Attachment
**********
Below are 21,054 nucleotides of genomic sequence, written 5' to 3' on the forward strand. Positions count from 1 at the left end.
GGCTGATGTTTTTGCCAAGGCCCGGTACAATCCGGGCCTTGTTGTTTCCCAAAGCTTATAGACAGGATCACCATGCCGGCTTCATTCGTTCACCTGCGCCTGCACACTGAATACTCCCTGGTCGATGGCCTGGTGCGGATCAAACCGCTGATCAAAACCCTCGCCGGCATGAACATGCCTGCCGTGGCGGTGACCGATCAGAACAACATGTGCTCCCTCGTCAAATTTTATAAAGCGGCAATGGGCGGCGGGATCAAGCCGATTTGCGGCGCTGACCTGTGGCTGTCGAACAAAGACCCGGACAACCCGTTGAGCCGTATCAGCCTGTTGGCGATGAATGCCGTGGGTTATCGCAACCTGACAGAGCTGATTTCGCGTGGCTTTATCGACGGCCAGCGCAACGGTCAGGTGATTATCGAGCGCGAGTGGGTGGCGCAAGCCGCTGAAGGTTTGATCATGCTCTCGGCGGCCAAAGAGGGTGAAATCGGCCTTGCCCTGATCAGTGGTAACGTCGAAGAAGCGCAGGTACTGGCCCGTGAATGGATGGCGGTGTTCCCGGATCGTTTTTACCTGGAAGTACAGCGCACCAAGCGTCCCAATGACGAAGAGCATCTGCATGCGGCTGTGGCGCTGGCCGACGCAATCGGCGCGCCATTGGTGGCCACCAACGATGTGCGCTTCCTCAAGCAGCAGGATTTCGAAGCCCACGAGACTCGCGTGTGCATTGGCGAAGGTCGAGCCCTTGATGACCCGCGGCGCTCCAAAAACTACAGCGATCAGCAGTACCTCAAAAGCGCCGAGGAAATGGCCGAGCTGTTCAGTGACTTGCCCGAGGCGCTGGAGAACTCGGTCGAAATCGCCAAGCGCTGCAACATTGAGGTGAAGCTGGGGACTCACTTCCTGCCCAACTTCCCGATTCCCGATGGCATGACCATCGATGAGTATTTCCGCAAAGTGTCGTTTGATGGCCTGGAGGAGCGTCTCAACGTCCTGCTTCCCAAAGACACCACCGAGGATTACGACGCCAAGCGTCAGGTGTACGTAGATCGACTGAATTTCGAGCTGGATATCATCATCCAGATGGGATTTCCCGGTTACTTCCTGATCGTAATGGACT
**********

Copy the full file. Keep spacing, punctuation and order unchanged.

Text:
Below are 21,054 nucleotides of genomic sequence, written 5' to 3' on the forward strand. Positions count from 1 at the left end.
GGCTGATGTTTTTGCCAAGGCCCGGTACAATCCGGGCCTTGTTGTTTCCCAAAGCTTATAGACAGGATCACCATGCCGGCTTCATTCGTTCACCTGCGCCTGCACACTGAATACTCCCTGGTCGATGGCCTGGTGCGGATCAAACCGCTGATCAAAACCCTCGCCGGCATGAACATGCCTGCCGTGGCGGTGACCGATCAGAACAACATGTGCTCCCTCGTCAAATTTTATAAAGCGGCAATGGGCGGCGGGATCAAGCCGATTTGCGGCGCTGACCTGTGGCTGTCGAACAAAGACCCGGACAACCCGTTGAGCCGTATCAGCCTGTTGGCGATGAATGCCGTGGGTTATCGCAACCTGACAGAGCTGATTTCGCGTGGCTTTATCGACGGCCAGCGCAACGGTCAGGTGATTATCGAGCGCGAGTGGGTGGCGCAAGCCGCTGAAGGTTTGATCATGCTCTCGGCGGCCAAAGAGGGTGAAATCGGCCTTGCCCTGATCAGTGGTAACGTCGAAGAAGCGCAGGTACTGGCCCGTGAATGGATGGCGGTGTTCCCGGATCGTTTTTACCTGGAAGTACAGCGCACCAAGCGTCCCAATGACGAAGAGCATCTGCATGCGGCTGTGGCGCTGGCCGACGCAATCGGCGCGCCATTGGTGGCCACCAACGATGTGCGCTTCCTCAAGCAGCAGGATTTCGAAGCCCACGAGACTCGCGTGTGCATTGGCGAAGGTCGAGCCCTTGATGACCCGCGGCGCTCCAAAAACTACAGCGATCAGCAGTACCTCAAAAGCGCCGAGGAAATGGCCGAGCTGTTCAGTGACTTGCCCGAGGCGCTGGAGAACTCGGTCGAAATCGCCAAGCGCTGCAACATTGAGGTGAAGCTGGGGACTCACTTCCTGCCCAACTTCCCGATTCCCGATGGCATGACCATCGATGAGTATTTCCGCAAAGTGTCGTTTGATGGCCTGGAGGAGCGTCTCAACGTCCTGCTTCCCAAAGACACCACCGAGGATTACGACGCCAAGCGTCAGGTGTACGTAGATCGACTGAATTTCGAGCTGGATATCATCATCCAGATGGGATTTCCCGGTTACTTCCTGATCGTAATGGACT